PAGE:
In one scene in La bataille du rail a pair of partisans murder a German guard and bury him in a coal tender. The show wisely does not portray the resistance as automatically successful. In one pitched batttle a forward attack train routs the French with ease, making use of a small tank that dismounts from a flat car and quite efficiently mows down scores of opponents.
The script of La bataille du rail doesn't bother to explain much, but from what I gather from the subtitles the action happens far from Paris, in an area where the Maquis (partisan fighters) are independently causing havoc for the Germans. "The resistance" is mainly used as a general expression. The occupational resistance was really dozens of semi-independent groups, that more often than not had diverging aims and were hostile to one another. One train car rolls by with a Communist hammer and sickle chalked onto its sideboard. I can imagine that all of these opposing contingents made for a problematic power struggle after the liberation -- every faction that fought probably expected that their ideas for the future of France should prevail.
All the train footage looks authentic and gritty. When good news about the approaching allies is passed on the assembled engines hit their steam whistles, and for a moment the vast yard is like a giant, happy train set. In one jaw-dropping scene, a train barrels into a patch of sabotaged track and piles up in a halatious (hellacious?) wreck. The angle may suggest the use of miniatures but I believe the entire scene is real. Only the tanks and cannon that tumble off the flatcars may be mock-ups - they tend to go airborne a little too willingly. One telephoto shot of the engine barreling through the air, the tracks cut off below it, is really impressive.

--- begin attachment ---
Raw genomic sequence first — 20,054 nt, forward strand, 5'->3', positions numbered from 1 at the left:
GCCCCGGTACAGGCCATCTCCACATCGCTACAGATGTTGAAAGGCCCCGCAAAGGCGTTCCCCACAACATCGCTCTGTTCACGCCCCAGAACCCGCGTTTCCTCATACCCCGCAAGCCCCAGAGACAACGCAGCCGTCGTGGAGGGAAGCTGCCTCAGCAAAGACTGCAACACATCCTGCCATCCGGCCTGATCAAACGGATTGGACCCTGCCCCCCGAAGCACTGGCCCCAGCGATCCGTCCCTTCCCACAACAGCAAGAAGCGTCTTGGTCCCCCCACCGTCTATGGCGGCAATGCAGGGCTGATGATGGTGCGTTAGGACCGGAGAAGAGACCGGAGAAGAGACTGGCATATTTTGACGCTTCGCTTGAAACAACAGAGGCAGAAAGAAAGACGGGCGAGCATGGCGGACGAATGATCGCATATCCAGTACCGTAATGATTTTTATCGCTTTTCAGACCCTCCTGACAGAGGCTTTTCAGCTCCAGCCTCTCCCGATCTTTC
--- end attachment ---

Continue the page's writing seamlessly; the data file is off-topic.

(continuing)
Facets' DVD of La bataille du rail is a great show that for quality is merely adequate. Encoding and transfer are good but the transfer element appears to be an intact but contrasty print. The audio isn't the best either. We hope that this isn't the absolute best source element in existence. The viewing experience is not substantially impaired, but this is not a primo version of the movie. It may be all there is.
The disc has no extras and the barest of menu setups, which can be good after waiting through the lengthy animated preliminaries on many DVD presentations. I do wish there were more information about the fim and its claim of being partially filmed in secret before the liberation. The IMDB says that Charles Boyer did the narration, but I don't know if we're hearing his voice on this track, or if he was recorded for an English-language release.
Savant reviewed the disc from a check copy without packaging or text, so I don't know if it makes any disclaimers or gives information about the transfer source.You'd think this film would be a national treasure, unless Frenchmen are in no mood for movies celebrating their liberation - the ending of La bataille du rail is a simple but joyous shot of a victory train adorned with flags.
On a scale of Excellent, Good, Fair, and Poor,
La bataille du rail rates: